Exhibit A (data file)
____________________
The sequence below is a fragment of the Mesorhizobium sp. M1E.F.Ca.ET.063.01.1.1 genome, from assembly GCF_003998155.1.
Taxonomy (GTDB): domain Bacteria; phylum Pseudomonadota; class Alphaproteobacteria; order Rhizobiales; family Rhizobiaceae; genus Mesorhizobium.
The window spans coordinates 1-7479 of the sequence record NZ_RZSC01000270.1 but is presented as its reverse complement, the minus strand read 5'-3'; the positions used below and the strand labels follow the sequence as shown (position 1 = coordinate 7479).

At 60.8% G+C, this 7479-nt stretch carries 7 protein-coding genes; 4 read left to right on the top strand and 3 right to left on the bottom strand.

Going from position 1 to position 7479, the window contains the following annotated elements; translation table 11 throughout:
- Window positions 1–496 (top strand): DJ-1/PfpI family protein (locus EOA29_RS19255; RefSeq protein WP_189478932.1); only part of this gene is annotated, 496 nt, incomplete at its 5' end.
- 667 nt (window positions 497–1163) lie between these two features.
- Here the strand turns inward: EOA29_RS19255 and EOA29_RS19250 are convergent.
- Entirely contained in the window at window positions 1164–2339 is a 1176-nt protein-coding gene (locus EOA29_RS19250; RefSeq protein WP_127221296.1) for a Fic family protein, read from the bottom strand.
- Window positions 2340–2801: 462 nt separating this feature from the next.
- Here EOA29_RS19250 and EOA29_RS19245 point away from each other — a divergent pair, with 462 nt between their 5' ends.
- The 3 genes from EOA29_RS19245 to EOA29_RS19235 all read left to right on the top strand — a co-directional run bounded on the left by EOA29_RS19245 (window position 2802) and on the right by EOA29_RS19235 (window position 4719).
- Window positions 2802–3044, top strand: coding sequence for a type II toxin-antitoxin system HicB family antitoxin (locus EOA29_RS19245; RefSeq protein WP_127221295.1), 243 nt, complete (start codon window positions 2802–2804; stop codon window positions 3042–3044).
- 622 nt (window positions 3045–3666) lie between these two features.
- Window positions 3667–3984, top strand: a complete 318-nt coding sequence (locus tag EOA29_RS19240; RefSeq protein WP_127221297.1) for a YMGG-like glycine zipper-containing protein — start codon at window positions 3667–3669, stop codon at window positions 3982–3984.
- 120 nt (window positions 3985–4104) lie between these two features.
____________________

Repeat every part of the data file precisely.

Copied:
The sequence below is a fragment of the Mesorhizobium sp. M1E.F.Ca.ET.063.01.1.1 genome, from assembly GCF_003998155.1.
Taxonomy (GTDB): domain Bacteria; phylum Pseudomonadota; class Alphaproteobacteria; order Rhizobiales; family Rhizobiaceae; genus Mesorhizobium.
The window spans coordinates 1-7479 of the sequence record NZ_RZSC01000270.1 but is presented as its reverse complement, the minus strand read 5'-3'; the positions used below and the strand labels follow the sequence as shown (position 1 = coordinate 7479).

At 60.8% G+C, this 7479-nt stretch carries 7 protein-coding genes; 4 read left to right on the top strand and 3 right to left on the bottom strand.

Going from position 1 to position 7479, the window contains the following annotated elements; translation table 11 throughout:
- Window positions 1–496 (top strand): DJ-1/PfpI family protein (locus EOA29_RS19255; RefSeq protein WP_189478932.1); only part of this gene is annotated, 496 nt, incomplete at its 5' end.
- 667 nt (window positions 497–1163) lie between these two features.
- Here the strand turns inward: EOA29_RS19255 and EOA29_RS19250 are convergent.
- Entirely contained in the window at window positions 1164–2339 is a 1176-nt protein-coding gene (locus EOA29_RS19250; RefSeq protein WP_127221296.1) for a Fic family protein, read from the bottom strand.
- Window positions 2340–2801: 462 nt separating this feature from the next.
- Here EOA29_RS19250 and EOA29_RS19245 point away from each other — a divergent pair, with 462 nt between their 5' ends.
- The 3 genes from EOA29_RS19245 to EOA29_RS19235 all read left to right on the top strand — a co-directional run bounded on the left by EOA29_RS19245 (window position 2802) and on the right by EOA29_RS19235 (window position 4719).
- Window positions 2802–3044, top strand: coding sequence for a type II toxin-antitoxin system HicB family antitoxin (locus EOA29_RS19245; RefSeq protein WP_127221295.1), 243 nt, complete (start codon window positions 2802–2804; stop codon window positions 3042–3044).
- 622 nt (window positions 3045–3666) lie between these two features.
- Window positions 3667–3984, top strand: a complete 318-nt coding sequence (locus tag EOA29_RS19240; RefSeq protein WP_127221297.1) for a YMGG-like glycine zipper-containing protein — start codon at window positions 3667–3669, stop codon at window positions 3982–3984.
- 120 nt (window positions 3985–4104) lie between these two features.